Medical Ethics and Humanities Center Established at Duke University Medical Center
DURHAM, N.C. - Recognizing the importance of medical ethics in this advanced era of health care, Duke University Medical Center has created a new academic program - the Duke Center for the Study of Medical Ethics and Humanities.
The interdisciplinary center will be headed by Dr. Jeremy Sugarman, a nationally known medical ethicist who has faculty appointments in both medicine and philosophy. Dr. Peter English, a pediatrician who is the Josiah Charles Trent associate professor of the history of medicine, has been named associate director of the center.
"The ethical issues surrounding medical care touch many people, not just physicians," said Dr. Edward Holmes, dean of the Medical School. "The center is intended not only to be a resource to medical students, but to students and scholars in many areas across the campus."
Sugarman said the fledgling center will create an opportunity for interdisciplinary collaboration in medical ethics and humanities.
"Currently, there are multiple isolated scholars working independently with no structured mechanism for collaboration," he said. "The hope is that the center will provide such a forum." Sugarman said he anticipates this collaboration will lead to a more systematic approach to teaching and research in these areas.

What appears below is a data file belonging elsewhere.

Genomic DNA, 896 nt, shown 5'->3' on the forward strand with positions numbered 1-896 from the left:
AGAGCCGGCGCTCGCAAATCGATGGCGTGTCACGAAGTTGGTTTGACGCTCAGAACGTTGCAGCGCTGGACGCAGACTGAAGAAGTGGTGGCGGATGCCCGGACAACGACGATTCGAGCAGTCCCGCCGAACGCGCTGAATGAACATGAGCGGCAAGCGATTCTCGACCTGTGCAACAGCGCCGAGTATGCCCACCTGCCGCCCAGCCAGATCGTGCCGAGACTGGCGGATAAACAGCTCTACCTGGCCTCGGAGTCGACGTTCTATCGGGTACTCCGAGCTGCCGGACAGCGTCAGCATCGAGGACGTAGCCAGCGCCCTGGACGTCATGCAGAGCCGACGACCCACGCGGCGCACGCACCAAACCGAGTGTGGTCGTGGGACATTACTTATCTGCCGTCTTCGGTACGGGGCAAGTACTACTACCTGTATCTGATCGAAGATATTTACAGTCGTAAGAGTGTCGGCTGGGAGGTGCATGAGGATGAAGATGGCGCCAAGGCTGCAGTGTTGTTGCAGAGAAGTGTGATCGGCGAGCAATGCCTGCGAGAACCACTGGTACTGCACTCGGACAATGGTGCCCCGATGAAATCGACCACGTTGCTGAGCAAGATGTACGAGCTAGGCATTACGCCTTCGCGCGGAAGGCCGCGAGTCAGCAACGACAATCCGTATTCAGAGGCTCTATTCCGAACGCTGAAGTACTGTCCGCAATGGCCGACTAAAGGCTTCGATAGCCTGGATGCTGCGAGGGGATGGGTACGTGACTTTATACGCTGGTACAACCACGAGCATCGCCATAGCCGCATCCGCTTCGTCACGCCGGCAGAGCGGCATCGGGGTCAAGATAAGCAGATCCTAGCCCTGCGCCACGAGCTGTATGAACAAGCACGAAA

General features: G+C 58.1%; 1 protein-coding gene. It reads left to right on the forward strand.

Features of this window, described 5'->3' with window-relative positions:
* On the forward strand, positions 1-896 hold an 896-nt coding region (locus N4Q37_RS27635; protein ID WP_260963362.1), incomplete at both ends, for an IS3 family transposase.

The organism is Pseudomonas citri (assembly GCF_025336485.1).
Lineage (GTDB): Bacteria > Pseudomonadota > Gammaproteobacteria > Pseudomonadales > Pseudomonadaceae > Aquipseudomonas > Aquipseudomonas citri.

"In the practice of medicine today, ethical judgments have to be made daily, including those that occur at the beginning of life, as well as those that must be made at the end of life, on whether or not to seek genetic testing, and whether to participate in research involving new medical technologies," he said. "Students must be well grounded on the issues that are on the forefront today and will be important tomorrow."
The center also will "focus on the areas where medical ethics and the humanities intersect," Sugarman said. For instance, understanding the history of medicine helps to make clear the rationale for current approaches to medical practice, the use of alternative medicine and ethical standards for doing research with human subjects.
Sugarman received his undergraduate, medical school and residency training at Duke. He then received a masters in philosophy at Georgetown University and a masters in public health at Johns Hopkins University. Upon returning to Duke in 1993 he provided expertise in ethics for the hospital ethics committee and has served as co-chair of the ethics consultation service.